During one fitting Melania told Pierre: “Hervé, I love you, but I cannot move my arm to hold my husband’s arm when we dance.”
Pierre revealed that the First Lady’s fashion choice that evening constituted her announcement to the global audience of what we should expect during her tenure in the White House. “There is an economy of the drawing, and that’s who she is. Her next four years as First Lady are going to be, like this gown, straight to the point, perhaps with a single measured detail,” he said, referring to the slim red band tied
around her waist. “I also didn’t want to refer to the past, to any period,” Pierre added.
“I believe it was something modern, which was not done before—thank God. The lines are as sleek as a paper cut; the curves of the skirt are fluid, yet the overall shape is sharp and intense. For me it reflects her personality.”
For Pierre, too, Friday represented his own inauguration of sorts: an immediate appearance onto the world stage from which he had remained kept from sight over the course of his decades-long resume of top creative posts at some of the most esteemed houses in both France and America, from Balmain to Oscar de la Renta to, most recently, Carolina Herrera, where his 15-year tenure as creative director ended last February. Though, he has designed for many First Ladies under these labels, Melania’s white gown was of great significance because it bore his name alone.
“When you work under the shadow of an established brand, you feel that you are protected,” he said. “I felt comfortable on the big boat at Balmain, de la Renta; I felt secure.”
“I’m not doing politics, I’m doing dresses. We are not suddenly brokering a big deal between China and Russia.”
When being asked what he would say to his peers who have famously declined to dress Mrs. Trump, such as Tom Ford, Philip Lim, Marc Jacobs, and Timo Weiland, Pierre communicated through his thick French accent the real meaning of the American spirit. “That’s the good thing about this country: we are all equal, but we are definitely not the same,” he said. “I’m not doing politics, I’m doing dresses. We are not suddenly brokering a big deal between China and Russia. If people don’t want to dress her, I think it’s sad, but I was honored. I don’t criticize these people—it’s their choice, and that’s the beauty of democracy.”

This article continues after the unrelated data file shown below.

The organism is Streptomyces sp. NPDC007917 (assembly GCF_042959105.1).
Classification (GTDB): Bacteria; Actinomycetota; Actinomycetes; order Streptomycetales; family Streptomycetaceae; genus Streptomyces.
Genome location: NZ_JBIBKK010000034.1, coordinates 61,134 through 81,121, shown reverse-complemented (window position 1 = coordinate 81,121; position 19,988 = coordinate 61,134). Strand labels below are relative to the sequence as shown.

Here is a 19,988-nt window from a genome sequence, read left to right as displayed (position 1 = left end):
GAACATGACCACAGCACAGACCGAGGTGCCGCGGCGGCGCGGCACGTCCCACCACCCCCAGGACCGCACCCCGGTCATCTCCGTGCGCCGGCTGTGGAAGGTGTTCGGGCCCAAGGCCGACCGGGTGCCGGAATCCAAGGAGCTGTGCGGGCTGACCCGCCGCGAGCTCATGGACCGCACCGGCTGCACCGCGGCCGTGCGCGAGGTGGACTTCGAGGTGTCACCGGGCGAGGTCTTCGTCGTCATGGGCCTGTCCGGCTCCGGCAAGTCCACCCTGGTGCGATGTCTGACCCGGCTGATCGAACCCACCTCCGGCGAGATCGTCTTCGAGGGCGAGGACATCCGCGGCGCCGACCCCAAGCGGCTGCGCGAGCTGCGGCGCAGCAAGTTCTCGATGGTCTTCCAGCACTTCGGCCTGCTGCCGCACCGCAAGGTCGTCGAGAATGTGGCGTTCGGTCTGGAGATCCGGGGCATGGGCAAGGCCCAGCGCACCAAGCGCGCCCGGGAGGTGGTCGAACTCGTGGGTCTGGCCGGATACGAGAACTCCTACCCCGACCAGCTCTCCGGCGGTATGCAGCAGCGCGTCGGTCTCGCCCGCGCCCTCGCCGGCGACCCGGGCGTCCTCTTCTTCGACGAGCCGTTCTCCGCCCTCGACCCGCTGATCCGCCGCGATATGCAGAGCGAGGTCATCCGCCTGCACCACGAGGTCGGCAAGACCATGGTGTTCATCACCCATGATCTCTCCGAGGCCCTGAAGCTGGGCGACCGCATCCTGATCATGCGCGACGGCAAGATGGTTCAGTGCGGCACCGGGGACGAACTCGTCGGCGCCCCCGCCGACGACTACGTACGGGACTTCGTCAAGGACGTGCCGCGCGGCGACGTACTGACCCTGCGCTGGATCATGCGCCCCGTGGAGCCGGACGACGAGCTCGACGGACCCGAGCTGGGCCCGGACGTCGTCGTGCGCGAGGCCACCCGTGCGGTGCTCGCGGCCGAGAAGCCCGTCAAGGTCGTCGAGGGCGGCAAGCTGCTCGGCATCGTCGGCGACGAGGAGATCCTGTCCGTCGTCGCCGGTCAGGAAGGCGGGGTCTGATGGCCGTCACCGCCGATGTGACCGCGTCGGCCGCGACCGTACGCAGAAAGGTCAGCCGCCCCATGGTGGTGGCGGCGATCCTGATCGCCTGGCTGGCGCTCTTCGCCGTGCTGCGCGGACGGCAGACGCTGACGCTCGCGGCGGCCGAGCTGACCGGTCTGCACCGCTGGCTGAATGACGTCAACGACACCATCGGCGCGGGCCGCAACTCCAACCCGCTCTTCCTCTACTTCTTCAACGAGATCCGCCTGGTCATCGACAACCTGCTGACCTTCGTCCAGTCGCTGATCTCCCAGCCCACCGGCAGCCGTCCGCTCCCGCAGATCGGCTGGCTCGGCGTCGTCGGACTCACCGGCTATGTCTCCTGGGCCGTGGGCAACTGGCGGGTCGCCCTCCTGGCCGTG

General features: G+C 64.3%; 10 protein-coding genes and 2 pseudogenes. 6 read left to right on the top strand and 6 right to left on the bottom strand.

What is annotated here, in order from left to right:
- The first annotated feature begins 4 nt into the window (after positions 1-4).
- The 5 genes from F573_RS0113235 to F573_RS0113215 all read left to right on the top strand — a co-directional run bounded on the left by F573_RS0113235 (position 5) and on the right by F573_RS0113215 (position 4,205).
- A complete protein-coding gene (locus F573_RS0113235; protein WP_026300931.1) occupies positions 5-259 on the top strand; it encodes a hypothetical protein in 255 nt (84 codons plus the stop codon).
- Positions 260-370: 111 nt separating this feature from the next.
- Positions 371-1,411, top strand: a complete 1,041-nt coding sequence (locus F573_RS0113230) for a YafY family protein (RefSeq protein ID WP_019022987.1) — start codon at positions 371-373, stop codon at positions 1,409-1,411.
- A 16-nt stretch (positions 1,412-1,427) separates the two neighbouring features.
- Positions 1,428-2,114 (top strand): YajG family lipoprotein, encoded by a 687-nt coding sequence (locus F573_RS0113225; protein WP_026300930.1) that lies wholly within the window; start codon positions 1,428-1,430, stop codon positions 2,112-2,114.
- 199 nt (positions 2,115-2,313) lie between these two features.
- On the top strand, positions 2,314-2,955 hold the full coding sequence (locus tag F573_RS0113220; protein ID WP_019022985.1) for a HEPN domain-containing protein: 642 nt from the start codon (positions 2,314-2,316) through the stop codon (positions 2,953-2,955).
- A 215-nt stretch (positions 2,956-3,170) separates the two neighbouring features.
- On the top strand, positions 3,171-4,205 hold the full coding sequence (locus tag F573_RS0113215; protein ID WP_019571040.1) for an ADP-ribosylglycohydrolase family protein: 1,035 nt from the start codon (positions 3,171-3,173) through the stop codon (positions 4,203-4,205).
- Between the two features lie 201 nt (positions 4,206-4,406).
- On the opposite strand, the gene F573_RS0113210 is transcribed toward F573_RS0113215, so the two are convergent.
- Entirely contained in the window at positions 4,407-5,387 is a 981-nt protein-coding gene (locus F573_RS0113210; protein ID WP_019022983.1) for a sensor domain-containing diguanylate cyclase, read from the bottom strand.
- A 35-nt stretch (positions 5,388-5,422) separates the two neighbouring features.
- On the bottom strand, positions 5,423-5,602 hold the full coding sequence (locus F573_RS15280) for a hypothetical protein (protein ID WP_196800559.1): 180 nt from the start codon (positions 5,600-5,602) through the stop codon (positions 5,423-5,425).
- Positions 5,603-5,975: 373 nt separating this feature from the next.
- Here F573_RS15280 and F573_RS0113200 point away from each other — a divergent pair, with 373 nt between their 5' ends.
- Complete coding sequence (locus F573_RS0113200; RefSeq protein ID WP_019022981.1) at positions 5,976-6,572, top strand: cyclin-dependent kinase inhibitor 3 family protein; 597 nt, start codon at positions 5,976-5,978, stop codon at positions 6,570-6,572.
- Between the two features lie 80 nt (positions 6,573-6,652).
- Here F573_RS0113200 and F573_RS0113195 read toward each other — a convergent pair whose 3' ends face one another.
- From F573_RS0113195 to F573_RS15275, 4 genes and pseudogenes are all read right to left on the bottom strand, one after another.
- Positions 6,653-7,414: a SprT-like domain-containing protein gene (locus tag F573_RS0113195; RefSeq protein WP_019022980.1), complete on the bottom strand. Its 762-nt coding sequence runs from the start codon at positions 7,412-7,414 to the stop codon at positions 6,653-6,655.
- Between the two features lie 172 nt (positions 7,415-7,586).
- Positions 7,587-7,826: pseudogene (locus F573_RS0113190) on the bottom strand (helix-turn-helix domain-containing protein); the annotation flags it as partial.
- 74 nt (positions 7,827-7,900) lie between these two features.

The moment when Trumps took their first steps as the First Family of the United States, then, so did the designer understand what might end up being the crucial career challenge of his life. Just what the future will look like from here remains to be seen. There are numerous potential opportunities out there to be explored as a fashion designer—and it seems that the end of his relationship with the Trump White House is not likely to happen anytime soon. “I traveled with her on Friday and she said, ‘I need to see you this week; we need to speak,’” Pierre revealed. But he’s not getting ahead of himself just yet: as he reminded himself, with a lighthearted ease that would serve a First Lady adviser well, “It’s only Wednesday.”
This article was published on julyfourthnews.com